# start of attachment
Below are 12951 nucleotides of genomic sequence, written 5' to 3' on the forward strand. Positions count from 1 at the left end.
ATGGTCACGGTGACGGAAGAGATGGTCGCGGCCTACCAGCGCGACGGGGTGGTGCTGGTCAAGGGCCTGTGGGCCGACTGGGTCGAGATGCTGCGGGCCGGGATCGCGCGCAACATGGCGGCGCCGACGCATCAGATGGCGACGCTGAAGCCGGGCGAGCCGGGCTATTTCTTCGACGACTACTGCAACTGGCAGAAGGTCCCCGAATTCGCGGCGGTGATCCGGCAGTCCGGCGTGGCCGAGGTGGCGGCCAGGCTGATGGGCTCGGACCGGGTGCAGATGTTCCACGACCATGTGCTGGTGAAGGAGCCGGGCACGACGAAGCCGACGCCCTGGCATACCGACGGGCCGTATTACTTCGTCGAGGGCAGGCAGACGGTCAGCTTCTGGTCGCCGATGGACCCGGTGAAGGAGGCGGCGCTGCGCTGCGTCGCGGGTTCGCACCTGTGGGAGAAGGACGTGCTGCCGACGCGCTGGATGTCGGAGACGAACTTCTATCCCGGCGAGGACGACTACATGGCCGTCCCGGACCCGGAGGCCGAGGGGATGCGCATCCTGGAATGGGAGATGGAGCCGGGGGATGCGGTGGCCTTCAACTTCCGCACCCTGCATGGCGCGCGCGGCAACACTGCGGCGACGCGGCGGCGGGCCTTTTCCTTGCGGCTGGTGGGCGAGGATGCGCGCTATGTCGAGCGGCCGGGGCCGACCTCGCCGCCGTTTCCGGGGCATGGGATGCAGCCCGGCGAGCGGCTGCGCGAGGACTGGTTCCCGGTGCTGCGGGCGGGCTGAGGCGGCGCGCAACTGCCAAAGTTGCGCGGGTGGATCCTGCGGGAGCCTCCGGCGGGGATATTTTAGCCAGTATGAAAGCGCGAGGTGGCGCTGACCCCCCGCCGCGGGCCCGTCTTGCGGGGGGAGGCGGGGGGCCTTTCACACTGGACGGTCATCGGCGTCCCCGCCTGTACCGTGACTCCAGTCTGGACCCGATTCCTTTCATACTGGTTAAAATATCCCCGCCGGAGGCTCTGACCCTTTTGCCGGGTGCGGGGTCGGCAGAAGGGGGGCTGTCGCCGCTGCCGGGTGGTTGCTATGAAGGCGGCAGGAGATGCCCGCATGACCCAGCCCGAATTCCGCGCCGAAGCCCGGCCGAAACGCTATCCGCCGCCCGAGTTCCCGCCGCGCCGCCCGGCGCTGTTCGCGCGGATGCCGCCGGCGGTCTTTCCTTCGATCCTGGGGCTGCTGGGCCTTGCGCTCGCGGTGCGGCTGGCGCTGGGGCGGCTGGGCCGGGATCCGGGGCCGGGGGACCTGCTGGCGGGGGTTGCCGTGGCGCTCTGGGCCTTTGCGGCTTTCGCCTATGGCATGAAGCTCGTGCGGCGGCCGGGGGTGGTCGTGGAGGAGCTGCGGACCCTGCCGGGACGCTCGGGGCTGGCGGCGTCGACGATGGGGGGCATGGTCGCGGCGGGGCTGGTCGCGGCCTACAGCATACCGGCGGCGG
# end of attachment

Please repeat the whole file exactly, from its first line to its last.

Below are 12951 nucleotides of genomic sequence, written 5' to 3' on the forward strand. Positions count from 1 at the left end.
ATGGTCACGGTGACGGAAGAGATGGTCGCGGCCTACCAGCGCGACGGGGTGGTGCTGGTCAAGGGCCTGTGGGCCGACTGGGTCGAGATGCTGCGGGCCGGGATCGCGCGCAACATGGCGGCGCCGACGCATCAGATGGCGACGCTGAAGCCGGGCGAGCCGGGCTATTTCTTCGACGACTACTGCAACTGGCAGAAGGTCCCCGAATTCGCGGCGGTGATCCGGCAGTCCGGCGTGGCCGAGGTGGCGGCCAGGCTGATGGGCTCGGACCGGGTGCAGATGTTCCACGACCATGTGCTGGTGAAGGAGCCGGGCACGACGAAGCCGACGCCCTGGCATACCGACGGGCCGTATTACTTCGTCGAGGGCAGGCAGACGGTCAGCTTCTGGTCGCCGATGGACCCGGTGAAGGAGGCGGCGCTGCGCTGCGTCGCGGGTTCGCACCTGTGGGAGAAGGACGTGCTGCCGACGCGCTGGATGTCGGAGACGAACTTCTATCCCGGCGAGGACGACTACATGGCCGTCCCGGACCCGGAGGCCGAGGGGATGCGCATCCTGGAATGGGAGATGGAGCCGGGGGATGCGGTGGCCTTCAACTTCCGCACCCTGCATGGCGCGCGCGGCAACACTGCGGCGACGCGGCGGCGGGCCTTTTCCTTGCGGCTGGTGGGCGAGGATGCGCGCTATGTCGAGCGGCCGGGGCCGACCTCGCCGCCGTTTCCGGGGCATGGGATGCAGCCCGGCGAGCGGCTGCGCGAGGACTGGTTCCCGGTGCTGCGGGCGGGCTGAGGCGGCGCGCAACTGCCAAAGTTGCGCGGGTGGATCCTGCGGGAGCCTCCGGCGGGGATATTTTAGCCAGTATGAAAGCGCGAGGTGGCGCTGACCCCCCGCCGCGGGCCCGTCTTGCGGGGGGAGGCGGGGGGCCTTTCACACTGGACGGTCATCGGCGTCCCCGCCTGTACCGTGACTCCAGTCTGGACCCGATTCCTTTCATACTGGTTAAAATATCCCCGCCGGAGGCTCTGACCCTTTTGCCGGGTGCGGGGTCGGCAGAAGGGGGGCTGTCGCCGCTGCCGGGTGGTTGCTATGAAGGCGGCAGGAGATGCCCGCATGACCCAGCCCGAATTCCGCGCCGAAGCCCGGCCGAAACGCTATCCGCCGCCCGAGTTCCCGCCGCGCCGCCCGGCGCTGTTCGCGCGGATGCCGCCGGCGGTCTTTCCTTCGATCCTGGGGCTGCTGGGCCTTGCGCTCGCGGTGCGGCTGGCGCTGGGGCGGCTGGGCCGGGATCCGGGGCCGGGGGACCTGCTGGCGGGGGTTGCCGTGGCGCTCTGGGCCTTTGCGGCTTTCGCCTATGGCATGAAGCTCGTGCGGCGGCCGGGGGTGGTCGTGGAGGAGCTGCGGACCCTGCCGGGACGCTCGGGGCTGGCGGCGTCGACGATGGGGGGCATGGTCGCGGCGGGGCTGGTCGCGGCCTACAGCATACCGGCGGCGG